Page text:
TECHNOLOGY, OUTSOURCING, AND COMMERCIAL TRANSACTIONS
NEWS FOR LAWYERS AND SOURCING PROFESSIONALS

The EU Commission issued its report on the third annual review of the functioning of the EU-US Privacy Shield (Privacy Shield) on October 23. The annual review and corresponding report is required of the Commission by the its July 2016 adequacy decision in which it found that the Privacy Shield ensures an adequate level of protection for personal data that has been transferred from the European Union (EU) to the United States. The goal of the review is to evaluate and publicly report on all aspects of the functioning of the Privacy Shield Framework.

A recent ruling by the Court of Justice of the European Union (CJEU) established that companies seeking to store “cookies” that are used to track online browsing behavior must obtain “active consent.” The ruling is likely to cause angst among companies, which often maintain websites that are not set up to obtain active consent, as well as with internet users who are increasingly frustrated by having to continually provide consent while visiting websites.

As our loyal Tech & Sourcing readers know, we have been doing our best to keep you informed about the requirements of the California Consumer Privacy Act (CCPA) and what you can do to prepare as its January 1, 2020, effective date draws near. Continuing that vein, we invite you to an upcoming webinar wherein Morgan Lewis partners Reese Hirsch, Mark Krotoski, and Carla Oakley and associate Kristin Hadgis will provide an overview of the latest amendments to the CCPA, the state of the law and related regulations, and practical perspectives on CCPA compliance.

The Morgan Lewis team will discuss the following topics:

  • The new one-year exemption for employee data*
  • The new one-year exemption for B2B communications*
  • Other new amendments, including those related to the use of toll-free numbers and verifiable consumer requests*
  • Failed amendments and other issues to watch
  • Status of California attorney general regulations and a possible new ballot initiative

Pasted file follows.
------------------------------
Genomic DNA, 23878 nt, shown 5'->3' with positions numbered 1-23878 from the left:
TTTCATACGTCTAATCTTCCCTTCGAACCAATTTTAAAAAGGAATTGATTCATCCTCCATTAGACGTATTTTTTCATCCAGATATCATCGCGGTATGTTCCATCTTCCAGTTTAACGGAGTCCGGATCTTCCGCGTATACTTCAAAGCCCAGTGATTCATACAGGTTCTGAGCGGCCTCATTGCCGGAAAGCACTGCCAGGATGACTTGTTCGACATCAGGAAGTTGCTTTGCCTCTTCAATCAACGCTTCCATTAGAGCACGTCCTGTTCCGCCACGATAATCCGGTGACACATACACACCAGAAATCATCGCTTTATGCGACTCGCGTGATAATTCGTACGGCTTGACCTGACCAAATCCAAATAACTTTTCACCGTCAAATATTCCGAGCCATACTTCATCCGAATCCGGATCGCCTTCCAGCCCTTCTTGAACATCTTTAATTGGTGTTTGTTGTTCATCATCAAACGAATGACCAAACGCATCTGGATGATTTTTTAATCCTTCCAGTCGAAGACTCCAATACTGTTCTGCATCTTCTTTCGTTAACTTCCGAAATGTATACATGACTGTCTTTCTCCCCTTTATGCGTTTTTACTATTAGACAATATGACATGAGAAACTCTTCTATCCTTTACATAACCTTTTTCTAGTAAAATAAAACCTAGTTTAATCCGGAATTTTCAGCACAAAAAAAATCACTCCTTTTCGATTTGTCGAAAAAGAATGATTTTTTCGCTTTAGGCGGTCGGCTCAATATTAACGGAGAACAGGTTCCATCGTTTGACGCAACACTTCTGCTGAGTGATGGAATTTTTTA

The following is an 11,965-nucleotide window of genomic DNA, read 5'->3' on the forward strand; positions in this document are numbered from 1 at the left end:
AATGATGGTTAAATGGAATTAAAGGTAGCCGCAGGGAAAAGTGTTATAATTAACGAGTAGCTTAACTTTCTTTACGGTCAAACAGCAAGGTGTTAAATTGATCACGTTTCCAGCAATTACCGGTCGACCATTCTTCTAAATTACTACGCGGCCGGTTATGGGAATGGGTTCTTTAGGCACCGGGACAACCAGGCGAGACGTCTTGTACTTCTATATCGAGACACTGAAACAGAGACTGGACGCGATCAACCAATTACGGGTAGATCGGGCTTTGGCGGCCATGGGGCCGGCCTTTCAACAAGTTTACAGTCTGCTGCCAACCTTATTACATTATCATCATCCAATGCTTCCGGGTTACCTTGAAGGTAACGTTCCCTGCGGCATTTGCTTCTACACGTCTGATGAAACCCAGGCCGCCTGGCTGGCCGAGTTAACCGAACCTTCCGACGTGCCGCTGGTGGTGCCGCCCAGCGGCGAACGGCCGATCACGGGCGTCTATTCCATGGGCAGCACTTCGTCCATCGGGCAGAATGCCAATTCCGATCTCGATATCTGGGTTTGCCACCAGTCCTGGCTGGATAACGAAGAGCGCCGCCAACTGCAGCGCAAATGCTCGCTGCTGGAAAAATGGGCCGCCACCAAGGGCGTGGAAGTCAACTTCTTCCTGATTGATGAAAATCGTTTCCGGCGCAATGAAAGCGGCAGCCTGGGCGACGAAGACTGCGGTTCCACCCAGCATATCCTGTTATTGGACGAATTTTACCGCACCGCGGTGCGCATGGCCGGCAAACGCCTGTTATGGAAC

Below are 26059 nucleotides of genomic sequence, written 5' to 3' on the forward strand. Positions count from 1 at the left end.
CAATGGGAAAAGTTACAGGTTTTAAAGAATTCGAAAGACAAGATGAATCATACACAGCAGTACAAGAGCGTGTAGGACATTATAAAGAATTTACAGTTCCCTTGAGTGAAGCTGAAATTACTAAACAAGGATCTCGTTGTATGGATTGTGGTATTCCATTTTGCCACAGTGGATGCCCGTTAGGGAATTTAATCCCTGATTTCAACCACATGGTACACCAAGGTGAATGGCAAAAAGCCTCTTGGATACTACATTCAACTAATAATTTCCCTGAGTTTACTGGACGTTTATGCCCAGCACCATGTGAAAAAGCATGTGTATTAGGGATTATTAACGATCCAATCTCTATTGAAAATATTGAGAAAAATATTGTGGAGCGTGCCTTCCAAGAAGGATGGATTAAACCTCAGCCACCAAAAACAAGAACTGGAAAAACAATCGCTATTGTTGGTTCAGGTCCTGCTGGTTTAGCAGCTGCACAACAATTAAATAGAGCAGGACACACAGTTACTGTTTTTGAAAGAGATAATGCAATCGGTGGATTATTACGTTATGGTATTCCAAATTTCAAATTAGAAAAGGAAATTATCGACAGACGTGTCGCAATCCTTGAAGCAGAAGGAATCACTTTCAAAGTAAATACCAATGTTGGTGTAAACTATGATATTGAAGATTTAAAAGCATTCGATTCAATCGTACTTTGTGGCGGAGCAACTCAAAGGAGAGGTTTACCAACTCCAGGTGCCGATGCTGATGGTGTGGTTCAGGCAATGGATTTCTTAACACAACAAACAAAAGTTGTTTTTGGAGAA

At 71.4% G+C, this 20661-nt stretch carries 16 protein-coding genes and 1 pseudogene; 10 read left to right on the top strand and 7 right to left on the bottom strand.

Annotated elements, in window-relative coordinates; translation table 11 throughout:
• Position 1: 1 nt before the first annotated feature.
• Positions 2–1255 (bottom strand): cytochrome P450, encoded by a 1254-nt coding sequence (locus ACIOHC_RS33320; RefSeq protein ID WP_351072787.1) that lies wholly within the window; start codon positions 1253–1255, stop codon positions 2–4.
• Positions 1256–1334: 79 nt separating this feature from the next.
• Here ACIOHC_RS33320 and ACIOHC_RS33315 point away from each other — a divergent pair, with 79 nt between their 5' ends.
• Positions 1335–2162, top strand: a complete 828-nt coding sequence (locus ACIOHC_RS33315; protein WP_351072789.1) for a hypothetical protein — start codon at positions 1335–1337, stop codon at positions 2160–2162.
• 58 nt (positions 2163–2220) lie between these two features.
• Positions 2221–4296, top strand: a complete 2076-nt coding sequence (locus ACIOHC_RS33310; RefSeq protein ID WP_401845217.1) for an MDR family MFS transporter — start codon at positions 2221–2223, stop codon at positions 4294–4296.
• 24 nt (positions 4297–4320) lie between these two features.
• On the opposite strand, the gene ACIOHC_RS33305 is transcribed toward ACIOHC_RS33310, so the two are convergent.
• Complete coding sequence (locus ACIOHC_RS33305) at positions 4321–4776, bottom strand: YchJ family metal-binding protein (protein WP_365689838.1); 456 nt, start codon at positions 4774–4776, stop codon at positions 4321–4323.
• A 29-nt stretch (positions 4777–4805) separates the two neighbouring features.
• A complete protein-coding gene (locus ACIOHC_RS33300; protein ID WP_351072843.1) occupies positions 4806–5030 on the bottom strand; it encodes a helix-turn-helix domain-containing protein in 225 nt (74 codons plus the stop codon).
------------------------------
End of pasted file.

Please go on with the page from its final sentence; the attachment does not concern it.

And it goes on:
• Other state laws influenced by the CCPA
  • Preparing for the January 1 effective date and 2020 enforcement date

We hope you will join us for the one-hour webinar on Tuesday, October 22 at 1:00 pm ET.

Register for the webinar now >

For a primer in advance of the webinar, catch up on our previous posts on the CCPA and recently proposed amendments, and check out the Morgan Lewis CCPA Resource Center for more.

*Indicates an amendment to the CCPA that has passed the California Legislature but, as of this writing, has not yet been signed into law by Governor Gavin Newsom.

The California legislature passed five bills on September 13 to amend and clarify the scope of the California Consumer Privacy Act (CCPA). If the amendments are signed by the California governor by the October 13 deadline, they will become part of the CCPA, set to take effect on January 1, 2020. A LawFlash by Morgan Lewis partner Reese Hirsch and associates Kristin Hadgis, Lauren Groebe, and Terese Schireson discusses the key proposals in each amendment, such as:

The January 1, 2020, deadline to comply with the California Consumer Privacy Act (CCPA) is fast approaching. Signed into law in the summer of 2018, the CCPA creates a variety of new consumer privacy rights and will require many companies to implement policies and procedures to manage and comply with new consumer-facing responsibilities. Catch up on the details of the CCPA in our previous post, this LawFlash, and the Morgan Lewis CCPA resource center.

An IAPP article by Annie Bai and Peter McLaughlin recently caught our attention, as it discusses the business risks of complying with the “verifiable consumer request” requirement under the CCPA. Under the CCPA, a California consumer may (1) request that a covered business provide access to the consumer’s personal information or (2) request that his or her personal information be deleted. Upon receiving such a request, the covered business must verify the identity of the requesting individual and respond. However, there is not much clarity in the CCPA regarding how a covered business must verify an individual’s identity.